But to appear as Jane on the streets of New York, Mary had to fall asleep to the infinite nature of her own mind and rise in the form of Jane’s finite mind. It is only from the limited point of view of Jane’s finite mind that Mary was able to experience the streets of New York.
In the same way, to bring manifestation into apparent existence Consciousness needs to fall asleep to its own infinite nature, because it is not possible for something that is infinite to know something that is finite. There is no room in the infinite for the finite.
Manifestation means form, and form means limit, so in order to experience something limited, such as a universe, Consciousness must overlook the knowing of its own unlimited Being. It must fall asleep to itself and freely assume the form of the finite mind.
In other words, when Consciousness brings manifestation into existence, it comes at a price. Consciousness overlooks the knowing of its own Being, gives birth to the universe from within itself and then finds itself located as a self in that universe. In order to bring the universe into apparent existence, Consciousness has had to forget its innate nature of peace and freedom, and that is why ‘the self in the world’ longs for one thing alone: peace and freedom.
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The only activity the separate self is really engaged in is the discovery of peace, freedom and happiness. It first tries to do this by uniting with objects, substances, states and relationships, but at some point it gets to the end of that adventure. It realizes that it can never be fully satisfied by objective experience, and that is when the real journey back home begins.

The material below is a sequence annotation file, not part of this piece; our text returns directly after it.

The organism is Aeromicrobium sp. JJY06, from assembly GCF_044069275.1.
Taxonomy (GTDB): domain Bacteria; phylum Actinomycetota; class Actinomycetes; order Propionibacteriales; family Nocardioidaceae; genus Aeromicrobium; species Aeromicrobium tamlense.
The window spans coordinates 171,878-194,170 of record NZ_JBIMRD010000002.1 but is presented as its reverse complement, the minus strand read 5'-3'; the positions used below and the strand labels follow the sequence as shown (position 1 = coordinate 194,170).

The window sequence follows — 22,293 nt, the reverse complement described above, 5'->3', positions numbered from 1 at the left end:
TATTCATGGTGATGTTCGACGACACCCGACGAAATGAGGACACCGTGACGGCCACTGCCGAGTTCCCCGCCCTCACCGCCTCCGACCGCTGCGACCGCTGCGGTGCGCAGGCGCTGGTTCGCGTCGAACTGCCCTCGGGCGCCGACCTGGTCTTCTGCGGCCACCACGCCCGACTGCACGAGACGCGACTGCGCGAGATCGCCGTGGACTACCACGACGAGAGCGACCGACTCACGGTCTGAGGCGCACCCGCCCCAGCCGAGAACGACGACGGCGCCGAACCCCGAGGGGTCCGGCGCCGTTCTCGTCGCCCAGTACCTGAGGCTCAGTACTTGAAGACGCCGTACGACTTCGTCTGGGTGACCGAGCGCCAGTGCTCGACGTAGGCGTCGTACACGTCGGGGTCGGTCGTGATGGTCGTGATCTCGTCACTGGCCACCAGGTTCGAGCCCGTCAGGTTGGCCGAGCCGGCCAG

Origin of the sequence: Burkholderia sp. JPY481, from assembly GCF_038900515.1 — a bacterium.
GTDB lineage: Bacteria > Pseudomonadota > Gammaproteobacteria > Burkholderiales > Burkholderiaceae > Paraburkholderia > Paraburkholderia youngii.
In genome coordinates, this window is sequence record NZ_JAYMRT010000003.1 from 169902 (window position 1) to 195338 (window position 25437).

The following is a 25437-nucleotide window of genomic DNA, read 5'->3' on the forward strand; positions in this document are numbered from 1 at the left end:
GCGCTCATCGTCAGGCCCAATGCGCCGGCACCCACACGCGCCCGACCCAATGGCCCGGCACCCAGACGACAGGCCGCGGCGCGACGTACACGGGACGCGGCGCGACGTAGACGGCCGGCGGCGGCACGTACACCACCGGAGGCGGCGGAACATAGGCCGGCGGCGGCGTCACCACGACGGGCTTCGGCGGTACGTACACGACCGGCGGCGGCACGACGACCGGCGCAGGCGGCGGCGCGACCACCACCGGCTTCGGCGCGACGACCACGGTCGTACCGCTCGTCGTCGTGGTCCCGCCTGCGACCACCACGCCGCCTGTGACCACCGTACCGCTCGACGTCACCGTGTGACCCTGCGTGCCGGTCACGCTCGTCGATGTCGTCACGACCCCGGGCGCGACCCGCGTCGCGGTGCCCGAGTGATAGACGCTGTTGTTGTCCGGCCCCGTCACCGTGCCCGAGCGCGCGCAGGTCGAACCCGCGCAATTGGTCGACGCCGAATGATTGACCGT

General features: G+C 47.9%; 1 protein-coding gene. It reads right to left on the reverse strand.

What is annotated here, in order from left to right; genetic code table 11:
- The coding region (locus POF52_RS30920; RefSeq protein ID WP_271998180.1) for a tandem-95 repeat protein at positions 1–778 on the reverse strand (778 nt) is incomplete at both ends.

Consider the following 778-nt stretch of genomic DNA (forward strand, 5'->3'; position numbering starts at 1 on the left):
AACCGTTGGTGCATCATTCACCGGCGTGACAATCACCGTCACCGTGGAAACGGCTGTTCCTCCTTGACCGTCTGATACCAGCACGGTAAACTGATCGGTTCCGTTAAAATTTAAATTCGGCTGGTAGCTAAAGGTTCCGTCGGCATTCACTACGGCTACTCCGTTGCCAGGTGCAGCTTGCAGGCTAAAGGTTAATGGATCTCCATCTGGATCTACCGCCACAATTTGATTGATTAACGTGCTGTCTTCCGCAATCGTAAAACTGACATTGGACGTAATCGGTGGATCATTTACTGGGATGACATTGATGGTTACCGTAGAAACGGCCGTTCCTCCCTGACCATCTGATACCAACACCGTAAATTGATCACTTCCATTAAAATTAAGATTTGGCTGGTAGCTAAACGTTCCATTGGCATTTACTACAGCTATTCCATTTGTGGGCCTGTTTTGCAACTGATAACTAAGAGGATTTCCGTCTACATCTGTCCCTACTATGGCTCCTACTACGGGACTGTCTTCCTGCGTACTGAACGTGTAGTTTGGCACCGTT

That is when Jane on the streets of New York asks herself, ‘What is the nature of my mind?’ Jane notices that nothing in life really satisfies her. She has numerous relationships, she tries all sorts of substances, and they all give her temporary relief, but none of them give her the lasting happiness she truly desires.
At one point she begins to explore the only direction left: the nature of her own mind. That exploration takes her mind on a journey backwards towards its source, the subject of experience, rather than outwards towards the object. On this return journey, the mind is divested, in most cases progressively, of its limitations and at some point stands revealed as infinite Consciousness. Jane’s finite mind is revealed as Mary’s infinite Consciousness. That is the experience of happiness; that is the experience of love.
Happiness or love cannot be experienced by the person, because the person dissolves in that experience. The person who seeks happiness and love is like the moth that seeks the flame. The moth longs for the flame above all else but it is the only thing the moth cannot experience. To experience the flame means to be consumed in it, to die into it. That is the experience for which the moth longs.